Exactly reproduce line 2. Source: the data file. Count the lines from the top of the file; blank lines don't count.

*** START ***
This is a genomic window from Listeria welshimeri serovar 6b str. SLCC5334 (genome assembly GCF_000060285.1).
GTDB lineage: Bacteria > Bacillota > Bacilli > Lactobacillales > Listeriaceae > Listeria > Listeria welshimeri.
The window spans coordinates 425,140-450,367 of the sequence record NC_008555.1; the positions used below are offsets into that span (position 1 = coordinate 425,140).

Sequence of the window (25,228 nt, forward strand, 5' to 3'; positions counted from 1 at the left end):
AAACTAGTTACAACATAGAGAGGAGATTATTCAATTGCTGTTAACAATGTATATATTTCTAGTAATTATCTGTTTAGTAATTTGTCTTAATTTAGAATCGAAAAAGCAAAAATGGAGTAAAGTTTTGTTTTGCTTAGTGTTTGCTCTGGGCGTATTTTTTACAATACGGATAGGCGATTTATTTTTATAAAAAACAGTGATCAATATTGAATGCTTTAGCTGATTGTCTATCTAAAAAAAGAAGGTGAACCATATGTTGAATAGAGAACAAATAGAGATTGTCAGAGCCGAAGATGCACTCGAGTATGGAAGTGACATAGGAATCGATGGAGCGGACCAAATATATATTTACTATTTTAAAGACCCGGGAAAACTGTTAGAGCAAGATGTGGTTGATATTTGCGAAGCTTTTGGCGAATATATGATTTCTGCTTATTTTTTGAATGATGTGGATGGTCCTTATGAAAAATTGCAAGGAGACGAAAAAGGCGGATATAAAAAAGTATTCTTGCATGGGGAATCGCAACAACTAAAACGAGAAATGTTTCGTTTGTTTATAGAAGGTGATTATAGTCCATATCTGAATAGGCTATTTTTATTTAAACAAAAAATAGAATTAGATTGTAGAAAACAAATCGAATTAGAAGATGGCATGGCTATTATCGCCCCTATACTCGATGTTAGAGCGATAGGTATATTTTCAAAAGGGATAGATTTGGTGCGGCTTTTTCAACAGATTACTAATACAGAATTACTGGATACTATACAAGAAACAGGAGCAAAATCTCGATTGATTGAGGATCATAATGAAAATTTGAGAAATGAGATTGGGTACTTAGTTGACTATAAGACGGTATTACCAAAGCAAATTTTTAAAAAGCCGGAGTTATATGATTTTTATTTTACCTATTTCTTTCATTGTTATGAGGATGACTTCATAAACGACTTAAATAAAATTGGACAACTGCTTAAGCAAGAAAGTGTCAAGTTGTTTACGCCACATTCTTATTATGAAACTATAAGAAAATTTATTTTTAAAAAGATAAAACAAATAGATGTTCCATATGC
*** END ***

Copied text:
GTDB lineage: Bacteria > Bacillota > Bacilli > Lactobacillales > Listeriaceae > Listeria > Listeria welshimeri.